Connected devices have existed in one form or another since the introduction of the first computer networks and the consumer electronics. However, it wasn’t until the Internet emerged, that the idea of a globally connected planet started to take off. In 1990s researchers theorized how human and machine could weave together a completely new form of communication and interaction via machines. That reality is now unfolding before our eyes.

The word ‘Identity’ is no more just about humans. It represents both humans and ‘things’.

The Identity of Things (IDoT) is an effort that involves assigning unique identifiers (UID) with associated metadata to devices and objects (things), enabling them to connect and communicate effectively with other entities over the Internet.

The metadata associated with the unique identifier collectively defines the identity of an endpoint. Identity of things is an essential component of the Internet of Things (IoT), in which almost anything imaginable can be addressed and networked for exchange of data online. In this context, a thing can be any entity -- including both physical and logical objects -- that has a unique identifier and the ability to transfer data over a network.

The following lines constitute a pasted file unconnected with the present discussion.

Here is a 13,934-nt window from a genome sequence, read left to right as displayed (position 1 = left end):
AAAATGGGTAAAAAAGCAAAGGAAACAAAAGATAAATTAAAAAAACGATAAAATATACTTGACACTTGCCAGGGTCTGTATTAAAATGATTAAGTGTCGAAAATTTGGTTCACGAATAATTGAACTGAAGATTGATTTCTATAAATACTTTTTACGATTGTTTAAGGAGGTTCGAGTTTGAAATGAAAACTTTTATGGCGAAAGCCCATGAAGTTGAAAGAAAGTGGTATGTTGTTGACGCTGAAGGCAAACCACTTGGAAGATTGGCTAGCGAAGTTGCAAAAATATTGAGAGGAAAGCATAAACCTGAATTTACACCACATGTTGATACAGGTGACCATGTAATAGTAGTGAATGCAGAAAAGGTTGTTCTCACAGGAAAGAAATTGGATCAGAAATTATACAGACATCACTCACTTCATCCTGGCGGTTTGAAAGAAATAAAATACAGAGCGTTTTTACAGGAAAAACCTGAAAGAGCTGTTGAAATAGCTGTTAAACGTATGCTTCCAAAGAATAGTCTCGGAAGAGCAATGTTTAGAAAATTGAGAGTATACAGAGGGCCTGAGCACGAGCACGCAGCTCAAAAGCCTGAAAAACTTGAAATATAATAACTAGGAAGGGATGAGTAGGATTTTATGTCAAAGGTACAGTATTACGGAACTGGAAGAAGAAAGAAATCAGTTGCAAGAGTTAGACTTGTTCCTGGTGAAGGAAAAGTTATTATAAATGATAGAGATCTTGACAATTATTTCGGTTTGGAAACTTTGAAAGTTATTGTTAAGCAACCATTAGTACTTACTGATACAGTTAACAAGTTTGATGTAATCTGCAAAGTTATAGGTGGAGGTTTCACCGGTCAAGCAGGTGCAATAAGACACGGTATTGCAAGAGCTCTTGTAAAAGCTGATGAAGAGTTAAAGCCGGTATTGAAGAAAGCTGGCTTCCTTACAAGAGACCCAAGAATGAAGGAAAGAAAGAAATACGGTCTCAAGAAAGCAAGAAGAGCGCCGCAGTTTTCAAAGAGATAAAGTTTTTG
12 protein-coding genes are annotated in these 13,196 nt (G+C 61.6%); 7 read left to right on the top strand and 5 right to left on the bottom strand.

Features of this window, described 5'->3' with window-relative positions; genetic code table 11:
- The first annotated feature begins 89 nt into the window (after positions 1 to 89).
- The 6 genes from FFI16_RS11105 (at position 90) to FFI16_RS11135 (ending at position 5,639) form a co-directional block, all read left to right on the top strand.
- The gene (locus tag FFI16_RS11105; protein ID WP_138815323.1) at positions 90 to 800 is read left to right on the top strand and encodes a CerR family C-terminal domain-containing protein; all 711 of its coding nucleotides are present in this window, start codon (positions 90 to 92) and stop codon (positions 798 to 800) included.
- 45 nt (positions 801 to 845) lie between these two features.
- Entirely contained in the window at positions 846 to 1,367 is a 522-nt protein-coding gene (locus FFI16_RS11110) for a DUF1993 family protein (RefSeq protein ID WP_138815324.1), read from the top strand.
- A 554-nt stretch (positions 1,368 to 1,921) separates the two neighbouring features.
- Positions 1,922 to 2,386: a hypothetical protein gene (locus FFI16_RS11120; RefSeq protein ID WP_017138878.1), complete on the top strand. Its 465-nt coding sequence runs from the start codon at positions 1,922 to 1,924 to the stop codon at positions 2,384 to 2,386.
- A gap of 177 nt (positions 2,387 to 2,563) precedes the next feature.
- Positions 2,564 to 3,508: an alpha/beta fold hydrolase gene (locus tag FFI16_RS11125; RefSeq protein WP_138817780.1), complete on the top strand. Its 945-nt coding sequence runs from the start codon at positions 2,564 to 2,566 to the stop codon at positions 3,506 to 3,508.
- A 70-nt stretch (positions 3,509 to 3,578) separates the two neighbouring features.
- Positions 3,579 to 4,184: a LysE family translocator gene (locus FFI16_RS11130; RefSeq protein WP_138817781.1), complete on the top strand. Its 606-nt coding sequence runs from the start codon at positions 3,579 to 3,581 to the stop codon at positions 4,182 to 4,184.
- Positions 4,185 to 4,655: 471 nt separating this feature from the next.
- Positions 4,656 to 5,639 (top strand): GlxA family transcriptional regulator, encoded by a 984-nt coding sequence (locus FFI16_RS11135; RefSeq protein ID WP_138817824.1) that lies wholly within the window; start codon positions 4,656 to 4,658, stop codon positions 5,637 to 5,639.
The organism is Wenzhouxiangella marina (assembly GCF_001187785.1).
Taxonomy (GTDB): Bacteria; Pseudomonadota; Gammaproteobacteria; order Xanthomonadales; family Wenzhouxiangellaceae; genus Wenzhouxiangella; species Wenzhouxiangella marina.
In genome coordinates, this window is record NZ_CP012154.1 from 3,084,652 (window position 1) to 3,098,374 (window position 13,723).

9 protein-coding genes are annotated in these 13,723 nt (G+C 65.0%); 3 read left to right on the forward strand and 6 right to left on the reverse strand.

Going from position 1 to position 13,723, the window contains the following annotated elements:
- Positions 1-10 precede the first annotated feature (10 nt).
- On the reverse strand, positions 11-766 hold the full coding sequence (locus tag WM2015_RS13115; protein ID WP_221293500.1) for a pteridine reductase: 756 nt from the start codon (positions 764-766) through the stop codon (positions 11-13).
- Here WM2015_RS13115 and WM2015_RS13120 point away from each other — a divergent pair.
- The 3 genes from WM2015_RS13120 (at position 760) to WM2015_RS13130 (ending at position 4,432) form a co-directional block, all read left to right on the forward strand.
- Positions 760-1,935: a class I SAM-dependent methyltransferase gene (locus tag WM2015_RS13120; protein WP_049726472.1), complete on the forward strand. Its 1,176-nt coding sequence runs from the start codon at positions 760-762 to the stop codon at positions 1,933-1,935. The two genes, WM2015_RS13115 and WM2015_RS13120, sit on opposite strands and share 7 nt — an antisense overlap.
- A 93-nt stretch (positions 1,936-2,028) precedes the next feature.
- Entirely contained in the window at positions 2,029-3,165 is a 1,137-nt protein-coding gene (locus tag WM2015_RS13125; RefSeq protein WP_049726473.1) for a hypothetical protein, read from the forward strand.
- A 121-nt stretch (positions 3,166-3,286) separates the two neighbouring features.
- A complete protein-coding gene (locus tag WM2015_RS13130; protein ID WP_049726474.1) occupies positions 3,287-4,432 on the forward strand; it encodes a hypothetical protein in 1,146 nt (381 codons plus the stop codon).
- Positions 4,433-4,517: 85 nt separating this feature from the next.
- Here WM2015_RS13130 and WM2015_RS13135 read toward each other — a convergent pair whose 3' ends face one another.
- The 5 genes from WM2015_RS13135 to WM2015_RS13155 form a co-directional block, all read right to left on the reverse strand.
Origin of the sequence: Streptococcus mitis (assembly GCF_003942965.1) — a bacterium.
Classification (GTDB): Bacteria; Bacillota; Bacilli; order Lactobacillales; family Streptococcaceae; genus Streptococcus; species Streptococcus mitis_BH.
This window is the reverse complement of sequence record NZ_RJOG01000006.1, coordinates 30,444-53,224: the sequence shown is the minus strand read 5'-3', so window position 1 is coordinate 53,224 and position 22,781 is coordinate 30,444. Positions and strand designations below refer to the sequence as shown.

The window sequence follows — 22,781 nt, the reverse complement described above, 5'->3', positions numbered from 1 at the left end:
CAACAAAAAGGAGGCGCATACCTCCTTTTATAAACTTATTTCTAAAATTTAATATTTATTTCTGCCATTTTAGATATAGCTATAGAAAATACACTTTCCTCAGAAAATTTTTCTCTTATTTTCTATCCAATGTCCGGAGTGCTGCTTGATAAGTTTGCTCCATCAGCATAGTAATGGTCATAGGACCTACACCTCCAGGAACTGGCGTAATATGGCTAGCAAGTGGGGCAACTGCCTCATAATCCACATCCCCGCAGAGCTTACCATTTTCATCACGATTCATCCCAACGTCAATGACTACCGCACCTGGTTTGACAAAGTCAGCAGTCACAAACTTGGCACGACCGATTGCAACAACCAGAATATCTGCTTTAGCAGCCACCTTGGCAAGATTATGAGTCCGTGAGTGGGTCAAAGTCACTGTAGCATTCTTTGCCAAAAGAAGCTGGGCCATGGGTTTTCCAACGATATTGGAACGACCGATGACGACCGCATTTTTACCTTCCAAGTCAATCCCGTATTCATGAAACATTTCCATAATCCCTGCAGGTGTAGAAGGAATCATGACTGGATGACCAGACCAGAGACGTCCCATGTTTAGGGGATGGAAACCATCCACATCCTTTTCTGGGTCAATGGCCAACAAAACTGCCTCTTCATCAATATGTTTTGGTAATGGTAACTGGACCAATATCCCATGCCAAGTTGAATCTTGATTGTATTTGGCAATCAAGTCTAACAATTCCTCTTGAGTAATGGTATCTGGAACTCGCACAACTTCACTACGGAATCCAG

The definition of Identity has evolved with the Internet of Things. Identity cannot be defined just by by attributes or claims. It can be further refined by patterns or behaviors. The Fitbit you wear while you sleep, knows your sleeping patterns. The sensors attached to your connected car knows your driving patterns. The sensors attached to your refrigerator knows your daily food consumption patterns. None of the identity stores out there can build a complete image of a given entity’s identity. Forget about the aggregated view - another challenge we face today in the connected world is the data migration and the ownership.

Connected cars collect and store a vast amount of data. This data goes well beyond a vehicle owner's personal preferences and settings. Connected cars collect driver data such as travel routes, travel destinations, car speeds, driver behavior, commute patterns and much more.

Connected cars are only a fraction of the millions and millions of Internet-connected devices that enable users to set their personal preferences and that collect vast amounts of user data. All of these IoT devices are helping to create a "virtual identity" for each and every user.

While this user-generated data will most likely last forever, connected cars and all the other Internet-connected devices will not. This leads to several important questions concerning connected car owners and their data: